In April, Rosa del Carmen Ortez-Cruz became the sixth person in sanctuary in North Carolina, a state that “has the most active congregational sanctuary cases in the nation,” the Herald-Sun reported. Winston-Salem resident Minerva Garcia has been the only person in North Carolina to leave sanctuary recently; Juana Luz Tobar Ortega entered sanctuary weeks before Garcia at a church just a few miles away, where she remains, separated from the daily lives of her four children, two grandchildren, and U.S.-citizen husband.

Organizations like Carter’s are working to “shift the narrative” around family separation to include stories that may resemble Ortega’s, broadening the lens through which activists talk about keeping families together and understand these issues. Before the #FamiliesBelongTogether marches, Carter said she and her team had to monitor social media for different local events created for the day of action because a lot of people were cheering Trump’s executive action, “talking about how good it is that families won’t be separated anymore.”

“After so many comments, I began to wonder if some of the marches were going to be celebratory in nature,” Carter said. “This made us realize that members of our coalition need to be engaged in the process of education, making it clear what family detention is and isn’t, and also making it clear that family separation hasn’t ended because we know that families are separated through deportations and detention. People need to understand what the executive order did.”

Trump’s Executive Order: What It Is, and What It Isn’t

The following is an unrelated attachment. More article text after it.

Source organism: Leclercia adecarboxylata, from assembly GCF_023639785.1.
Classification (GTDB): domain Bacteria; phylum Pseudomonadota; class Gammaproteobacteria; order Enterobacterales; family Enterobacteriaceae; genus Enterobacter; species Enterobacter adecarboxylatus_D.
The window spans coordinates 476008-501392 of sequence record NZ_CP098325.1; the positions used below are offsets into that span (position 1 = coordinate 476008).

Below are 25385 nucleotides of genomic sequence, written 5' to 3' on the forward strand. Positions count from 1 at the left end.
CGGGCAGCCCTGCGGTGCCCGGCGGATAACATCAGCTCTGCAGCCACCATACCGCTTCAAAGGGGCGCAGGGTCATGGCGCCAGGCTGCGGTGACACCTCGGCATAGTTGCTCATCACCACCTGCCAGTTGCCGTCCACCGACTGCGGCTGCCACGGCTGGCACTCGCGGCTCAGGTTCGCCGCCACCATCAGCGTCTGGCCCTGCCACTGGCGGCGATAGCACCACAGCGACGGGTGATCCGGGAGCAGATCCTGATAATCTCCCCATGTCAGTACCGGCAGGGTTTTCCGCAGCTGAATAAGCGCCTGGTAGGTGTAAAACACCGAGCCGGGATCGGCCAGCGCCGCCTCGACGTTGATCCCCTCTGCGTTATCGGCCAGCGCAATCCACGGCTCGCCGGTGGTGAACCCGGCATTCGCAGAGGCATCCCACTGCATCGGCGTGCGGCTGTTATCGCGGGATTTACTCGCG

Trump’s executive order did not end his “zero tolerance” policy, nor did it require authorities to reunite families that have already been separated. The federal agencies tasked with the care of migrant children rendered “unaccompanied” have floundered in their attempts to reunite families separated at the border, largely because there was never any plan to do so, a government attorney said during recent court proceedings.

U.S. District Court Judge Dana Sabraw ruled last week that “the Trump administration had until July 10 to reunite migrant children under 5 with their parents, and until July 26 to reunite the rest. But the refugee office is still struggling to answer basic questions such as how many children in its custody were separated from their parents,” Politico reported on Monday. And in states like Michigan, which have received dozens of migrant children subjected to the zero tolerance policy, foster agencies have not received clear direction from federal authorities on how to reunify children with parents or other family members. Families that have been identified for reunification must first navigate “an exhausting, intimidating—and sometimes expensive—thicket of requirements,” the New York Times reported, including thousands of dollars in airfare to bring their children home.

However, what Trump’s executive order did was further criminalize asylum-seeking migrants, mandate a dramatic expansion of family detention, and challenge the Flores settlement, which is the only legal framework that provides basic protections to children in immigrant detention.

A number of recent court filings by the Trump administration directly challenge those protections and are poised to fundamentally change family detention. But before delving into these more recent developments, it’s important to unpack the Flores settlement.

What Is the Flores Settlement?

Prior to the creation of the Department of Homeland Security (DHS) and ICE in 2003, there was Immigration and Naturalization Services (INS). In the 1980s, attorneys filed several lawsuits on behalf of detained unaccompanied minors, including a 1985 class action lawsuit from the American Civil Liberties Union (ACLU) on behalf of a 15-year-old Salvadoran girl named Jenny Lisette Flores. The suit challenged INS procedures for detaining, treating, and releasing immigrant children.